Learning is a lifelong pursuit. Regardless of your skill level, your formal education, or how many years you’ve been in the game, there’s always something more to learn. Whether you actively pursue it, by attending classes or reading up, or just learn by doing, paying attention to what you’re learning is crucial not only to your personal growth, but to the success of your business.
Portrait photographer Sue Bryce has an enviable career — her work is exceptional, her clients love her, and her self-employment as a photographer has allowed her to travel, to meet fascinating people, and to change lives through portraiture. And even though she, herself, has taught countless students about the business and art of photography, she says that the entire process has been a journey and that, though she is largely self-taught, she’s also been shaped by other people.
“Part of me will defiantly say no one [helped me],” says Sue. “I clawed my way alone and frightened, but I had drive and determination. But the wiser me realizes everyone helped me, whether it was inspiration or criticism or rejection or support. I am what I am because of the lessons I learned.”
Education, says Sue, can come in many forms — and self-education can be hugely valuable. But often, we look down on autodidacts.
“I didn’t finish High School so for the young part of my life I felt like a loser,” she explains. “That was the way people with no education are treated.”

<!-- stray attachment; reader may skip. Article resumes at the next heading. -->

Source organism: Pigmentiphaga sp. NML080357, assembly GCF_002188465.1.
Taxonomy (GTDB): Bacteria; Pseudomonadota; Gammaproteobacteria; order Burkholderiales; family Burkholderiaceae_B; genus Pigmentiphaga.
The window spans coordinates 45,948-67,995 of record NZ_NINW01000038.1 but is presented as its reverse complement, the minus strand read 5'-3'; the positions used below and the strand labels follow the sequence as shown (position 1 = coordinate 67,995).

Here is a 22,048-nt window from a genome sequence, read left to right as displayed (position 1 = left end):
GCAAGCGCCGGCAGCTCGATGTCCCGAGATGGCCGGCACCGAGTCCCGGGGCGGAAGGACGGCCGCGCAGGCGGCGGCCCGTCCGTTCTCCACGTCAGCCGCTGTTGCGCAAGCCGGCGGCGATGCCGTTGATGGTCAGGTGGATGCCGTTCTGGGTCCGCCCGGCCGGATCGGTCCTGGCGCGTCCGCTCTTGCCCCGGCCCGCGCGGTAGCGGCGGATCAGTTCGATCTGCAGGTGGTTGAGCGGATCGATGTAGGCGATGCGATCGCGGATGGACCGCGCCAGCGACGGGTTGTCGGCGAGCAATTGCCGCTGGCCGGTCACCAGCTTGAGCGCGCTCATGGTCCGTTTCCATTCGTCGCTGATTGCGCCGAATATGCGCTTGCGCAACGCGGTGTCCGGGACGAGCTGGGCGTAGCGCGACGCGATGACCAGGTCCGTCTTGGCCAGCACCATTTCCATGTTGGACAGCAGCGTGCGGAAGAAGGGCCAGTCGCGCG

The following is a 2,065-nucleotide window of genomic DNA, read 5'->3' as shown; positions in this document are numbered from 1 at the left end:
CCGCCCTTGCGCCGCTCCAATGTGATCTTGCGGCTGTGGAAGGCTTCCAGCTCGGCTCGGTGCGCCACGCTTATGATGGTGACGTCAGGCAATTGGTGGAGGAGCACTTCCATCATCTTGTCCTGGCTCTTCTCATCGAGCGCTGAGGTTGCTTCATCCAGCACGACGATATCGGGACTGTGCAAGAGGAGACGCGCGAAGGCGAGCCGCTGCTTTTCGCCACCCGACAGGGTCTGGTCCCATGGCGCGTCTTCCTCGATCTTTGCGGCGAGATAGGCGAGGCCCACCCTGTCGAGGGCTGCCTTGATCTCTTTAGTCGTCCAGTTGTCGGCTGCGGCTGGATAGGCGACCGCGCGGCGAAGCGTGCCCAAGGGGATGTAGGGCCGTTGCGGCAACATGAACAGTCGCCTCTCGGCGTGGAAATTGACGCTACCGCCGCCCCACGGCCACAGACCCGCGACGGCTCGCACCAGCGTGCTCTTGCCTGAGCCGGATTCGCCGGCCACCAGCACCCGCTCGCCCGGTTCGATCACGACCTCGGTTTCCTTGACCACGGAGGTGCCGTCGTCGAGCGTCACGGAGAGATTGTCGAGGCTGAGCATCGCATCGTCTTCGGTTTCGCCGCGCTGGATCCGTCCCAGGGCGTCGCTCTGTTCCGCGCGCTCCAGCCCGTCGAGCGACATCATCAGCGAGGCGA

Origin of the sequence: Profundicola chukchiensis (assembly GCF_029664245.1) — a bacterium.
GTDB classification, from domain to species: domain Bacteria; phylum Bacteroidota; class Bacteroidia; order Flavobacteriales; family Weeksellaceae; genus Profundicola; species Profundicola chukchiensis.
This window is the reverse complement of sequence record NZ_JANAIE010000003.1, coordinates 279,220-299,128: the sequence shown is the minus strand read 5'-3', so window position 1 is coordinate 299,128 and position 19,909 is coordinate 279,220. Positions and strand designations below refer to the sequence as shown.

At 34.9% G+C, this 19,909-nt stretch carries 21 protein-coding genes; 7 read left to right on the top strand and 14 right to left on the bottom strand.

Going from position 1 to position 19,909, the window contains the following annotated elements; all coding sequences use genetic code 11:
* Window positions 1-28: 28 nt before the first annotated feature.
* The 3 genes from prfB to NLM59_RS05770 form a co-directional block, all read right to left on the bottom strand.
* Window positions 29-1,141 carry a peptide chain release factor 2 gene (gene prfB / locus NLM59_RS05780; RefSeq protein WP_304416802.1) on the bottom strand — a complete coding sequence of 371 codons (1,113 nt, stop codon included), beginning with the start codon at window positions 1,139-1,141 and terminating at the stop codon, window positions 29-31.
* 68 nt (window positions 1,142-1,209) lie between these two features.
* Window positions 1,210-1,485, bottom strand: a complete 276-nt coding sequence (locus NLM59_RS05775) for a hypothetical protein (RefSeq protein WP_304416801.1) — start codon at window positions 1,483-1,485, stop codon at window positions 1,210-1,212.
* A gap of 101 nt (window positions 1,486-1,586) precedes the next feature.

That feeling — feeling like a loser (hello, Impostor Syndrome!) — is often enough to dissuade individuals from pursuing the kinds of careers they want. However, says Sue, for her, self-education was the way out.
“I learned to be better with money. I learned to run a business,” she explains. Instead of taking out loans to go to school, she learned by doing.
“Learning was a way to better myself to master my craft to change my value and my worth. Learning is everything!”
Additionally, says Sue, a large part of learning comes from teaching. And while many photographers keep their trade secrets close to the vest, Sue is an open book.
“You own nothing in this world. Nothing you have is an original thought. Someone on the other side of the world is already thinking it or doing it. Creativity channels through you and goes out. If you hold on to it, you are saying that there is not enough. There is not more. As soon as you let go of ownership of creativity and just enjoy the expression of it, you feel rich and then others take part of it and experience it. And then go back and get more.”
To new photographers, she has this advice:
“You are enough, there is nothing wrong with you, you are just learning. Turn ‘wanting money’ into ‘giving service’ and watch that situation change. You will conceptualize that you have to do this thing to get paid, but your heart will want you to do this thing over here and you will be tormented for most of your life over this idea. But what you need to know is this: Just because its not easy doesn’t mean it is not possible, and your heart is the only thing you should listen too.”
And what advice does she wish she’d heard when she was just getting started?
“Shut up and get out of your own way. What do you to be? Go do it.”
Sue says she has “no regrets” about her experience, but does admit that she’s envious of today’s upstarts: “I wish we had had online training back then,” she says.